SNP condemns bombing as the suffering grows

A DEFIANT Alex Salmond last night broke ranks with the British political establishment and denounced Nato's bombing of the Serbs, claiming it was only making the Balkans conflict worse.

In doing so, the SNP leader placed the Nato action at the heart of the Scottish election campaign.

He was immediately accused by Foreign Secretary Robin Cook of supporting Slobodan Milosevic and being ''the toast of Belgrade''.

Prime Minister Tony Blair said Mr Salmond's comments were ''shameless'' and ''totally unprincipled''. Other political opponents in Scotland joined the attack, labelling him as ''naive'' and ''insensitive''.

In a televised response to Mr Blair and the other UK party leaders, but screened only in Scotland, Mr Salmond argued that Nato had ''consolidated the position of Milosevic and further jeopardised the position of the Kosovo Albanians''.

An SNP spokesman said Mr Salmond had not been afraid to defy the London party consensus on the controversial bombing of Iraq, and to reflect the views of many concerned people across Britain.

''He is in effect asking what happens when the bombing stops,'' the spokesman said. ''At least, Alex is setting out an alternative strategy and looking for a sensible and alternative way forward.''

Mr Salmond used his rare access to equal television time with rival party leaders to suggest politicians should not pursue a misguided policy and then ask our servicemen to implement it.

''Few people are in any doubt that President Milosevic bears the prime responsibility for the human tragedy in the Balkans. He and his supporters have subjected innocent civilians to daily assault, indignity and murder.

''However, if we are to sanction intervention in Serbia, then the policy must be capable of achieving two things. It must be capable of weakening Milosevic, and helping Kosovo. A bombing campaign will achieve neither. Indeed, the chances are that it will make both worse,'' he argued.

''In virtually every country which has been blitzed this century, the reaction has been to steel the resolve of the civilian population. This is what happened in London in the Second World War. It is also what happened in Clydebank. Why should we believe that there will not be the same reaction in Serbia?''

He quoted BBC correspondent John Simpson reporting that the bombing campaign had silenced the Serbian opposition to Milosevic, and added: ''Nor has the bombing campaign helped the people of Kosovo.

''The atrocities against them have intensified. The Prime Minister claims this is nothing to do with the Nato action. Does anyone at all take that opinion seriously? General Sir Michael Rose, who commanded the UN forces in Bosnia, certainly does not.

''Thus far the Nato action has consolidated the position of Milosevic, and further jeopardised the position of the Kosovo Albanians. It must be of little consolation to those being driven from their homes, or worse, to know that the campaign in the skies above is actually meant to be for their benefit.''

Mr Salmond admitted there were no easy answers as an alternative to ''the present misguided campaign''.

But he suggested: ''We could expend the billions of dollars currently being flung at Serbia in high explosives on stepping up our humanitarian efforts to help Kosovo. We could turn what has been a partially effective arms embargo into a full scale economic blockade of Serbia, until her leadership comes to their senses in the treatment of the people of Kosovo.''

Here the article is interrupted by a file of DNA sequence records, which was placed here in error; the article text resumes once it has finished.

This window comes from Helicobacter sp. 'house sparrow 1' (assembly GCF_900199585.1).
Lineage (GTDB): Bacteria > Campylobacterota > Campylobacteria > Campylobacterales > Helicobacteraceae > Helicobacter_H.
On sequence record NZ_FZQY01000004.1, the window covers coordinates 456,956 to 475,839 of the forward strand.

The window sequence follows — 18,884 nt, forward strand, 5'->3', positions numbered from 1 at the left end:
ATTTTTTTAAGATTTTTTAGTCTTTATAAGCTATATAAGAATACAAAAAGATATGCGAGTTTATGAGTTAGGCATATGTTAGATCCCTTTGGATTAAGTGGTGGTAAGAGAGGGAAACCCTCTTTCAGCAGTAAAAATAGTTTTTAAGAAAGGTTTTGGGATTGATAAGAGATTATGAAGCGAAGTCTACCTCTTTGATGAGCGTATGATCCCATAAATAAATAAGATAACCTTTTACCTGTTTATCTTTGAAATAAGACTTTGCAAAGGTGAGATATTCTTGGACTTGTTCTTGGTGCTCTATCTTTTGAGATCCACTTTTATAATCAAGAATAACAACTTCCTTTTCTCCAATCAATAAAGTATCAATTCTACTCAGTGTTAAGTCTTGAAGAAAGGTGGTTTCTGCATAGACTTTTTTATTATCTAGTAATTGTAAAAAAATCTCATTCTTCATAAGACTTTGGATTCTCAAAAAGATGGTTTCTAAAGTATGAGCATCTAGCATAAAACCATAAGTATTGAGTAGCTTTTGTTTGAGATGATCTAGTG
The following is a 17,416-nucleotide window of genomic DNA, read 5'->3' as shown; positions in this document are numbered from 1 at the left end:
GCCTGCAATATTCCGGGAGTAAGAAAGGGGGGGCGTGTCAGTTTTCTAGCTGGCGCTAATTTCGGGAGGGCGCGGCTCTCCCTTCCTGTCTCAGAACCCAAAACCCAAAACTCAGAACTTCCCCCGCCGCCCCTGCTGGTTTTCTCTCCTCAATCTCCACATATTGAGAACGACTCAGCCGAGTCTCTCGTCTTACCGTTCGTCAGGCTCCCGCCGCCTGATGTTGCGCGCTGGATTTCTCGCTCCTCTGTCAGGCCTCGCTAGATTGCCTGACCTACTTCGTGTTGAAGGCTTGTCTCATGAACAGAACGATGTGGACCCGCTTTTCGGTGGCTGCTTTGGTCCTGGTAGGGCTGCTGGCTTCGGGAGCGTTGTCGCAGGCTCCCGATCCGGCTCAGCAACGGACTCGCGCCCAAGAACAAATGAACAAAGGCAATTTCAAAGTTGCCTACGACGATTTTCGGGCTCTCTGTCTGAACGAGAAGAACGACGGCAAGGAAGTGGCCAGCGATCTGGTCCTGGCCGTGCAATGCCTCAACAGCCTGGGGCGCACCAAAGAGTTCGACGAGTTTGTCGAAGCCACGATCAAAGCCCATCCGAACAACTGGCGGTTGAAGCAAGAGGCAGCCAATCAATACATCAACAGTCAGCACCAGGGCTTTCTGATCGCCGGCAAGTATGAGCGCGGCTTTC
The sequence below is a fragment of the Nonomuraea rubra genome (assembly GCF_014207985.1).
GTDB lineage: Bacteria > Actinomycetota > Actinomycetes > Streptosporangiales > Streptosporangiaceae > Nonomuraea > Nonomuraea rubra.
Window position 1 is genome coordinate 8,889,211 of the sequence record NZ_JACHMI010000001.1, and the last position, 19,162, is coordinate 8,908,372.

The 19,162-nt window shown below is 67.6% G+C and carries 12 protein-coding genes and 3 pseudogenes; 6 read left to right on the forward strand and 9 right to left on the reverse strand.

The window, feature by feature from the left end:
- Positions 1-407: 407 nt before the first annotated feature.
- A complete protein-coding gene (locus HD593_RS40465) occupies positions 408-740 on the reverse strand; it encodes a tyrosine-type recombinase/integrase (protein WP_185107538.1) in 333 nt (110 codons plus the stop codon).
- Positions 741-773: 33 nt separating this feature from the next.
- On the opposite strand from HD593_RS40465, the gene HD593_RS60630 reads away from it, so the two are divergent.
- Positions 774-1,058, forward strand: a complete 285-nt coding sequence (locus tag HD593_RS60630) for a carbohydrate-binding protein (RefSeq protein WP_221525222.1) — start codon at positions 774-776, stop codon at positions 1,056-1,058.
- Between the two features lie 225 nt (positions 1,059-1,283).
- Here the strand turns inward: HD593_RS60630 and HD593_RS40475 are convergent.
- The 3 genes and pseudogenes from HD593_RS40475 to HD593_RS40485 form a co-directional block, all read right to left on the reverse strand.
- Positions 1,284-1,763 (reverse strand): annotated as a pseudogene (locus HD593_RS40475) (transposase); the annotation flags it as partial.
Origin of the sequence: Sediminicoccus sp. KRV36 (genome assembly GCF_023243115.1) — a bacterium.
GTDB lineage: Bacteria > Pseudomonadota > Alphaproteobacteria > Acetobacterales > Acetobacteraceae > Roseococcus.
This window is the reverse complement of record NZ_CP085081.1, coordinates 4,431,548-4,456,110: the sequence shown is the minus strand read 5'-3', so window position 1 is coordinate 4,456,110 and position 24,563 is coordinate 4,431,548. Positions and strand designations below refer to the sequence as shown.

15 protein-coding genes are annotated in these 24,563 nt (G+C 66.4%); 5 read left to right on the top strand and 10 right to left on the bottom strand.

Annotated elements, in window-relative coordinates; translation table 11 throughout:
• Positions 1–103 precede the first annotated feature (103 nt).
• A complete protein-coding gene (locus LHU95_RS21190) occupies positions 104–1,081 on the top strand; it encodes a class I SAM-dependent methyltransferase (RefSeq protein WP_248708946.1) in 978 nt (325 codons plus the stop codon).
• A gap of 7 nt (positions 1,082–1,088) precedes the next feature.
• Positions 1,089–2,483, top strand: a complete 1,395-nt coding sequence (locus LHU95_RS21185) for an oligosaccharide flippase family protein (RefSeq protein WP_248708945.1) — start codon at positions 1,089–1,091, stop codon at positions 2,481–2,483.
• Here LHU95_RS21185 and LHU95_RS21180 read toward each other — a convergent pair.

Mr Salmond's remarks were met with a ferocious, three-pronged Labour onslaught. Mr Blair, at Hillsborough Castle, near Belfast, said: ''I think it's pretty shameless. At least Tony Benn has an honest position, which is to oppose the action in Kosovo altogether.

''But what is totally unprincipled is to say you support stopping Milosevic, but that it can be done somehow by economic sanctions. There is no earthly way that we can stop Milosevic through economic sanctions, and if we're not prepared to use military action, then the alternative is doing absolutely nothing.''

Mr Cook said: ''Alex Salmond will be the toast of Belgrade tonight. To stand aside from Nato and put himself as the only European leader to stand side by side with Milosevic shows he is simply unfit to lead.

''He is isolated in his view and a Scotland led by him would be isolated. To compare the effect of the Allied action in Serbia with the blitz of London and Clydebank by the Luftwaffe in the Second World War will be deeply offensive not only to service personnel and their families but also to millions of British citizens.''

Defence Secretary George Robertson added: ''In the face of genocide taking place in Kosovo, to reject military action and rely on nothing more than economic sanctions is simply not credible and utterly naive.To go on to suggest that Nato is somehow responsible for Serb atrocities is beyond belief.''

Jim Wallace, leader of the Scottish Liberal Democrats, said: ''Given Milosevic's record, Alex Salmond is being incredibly naive if he thinks that Milosevic would have given up his barbarous pursuit of the Kosovars whilst waiting for sanctions to bite. There is no alternative to the current action.''

Scottish Tory chairman Raymond Robertson said: ''Most Scots will find the SNP leader's comments insensitive and offensive and a clear warning he must never be allowed to lead Scotland.''

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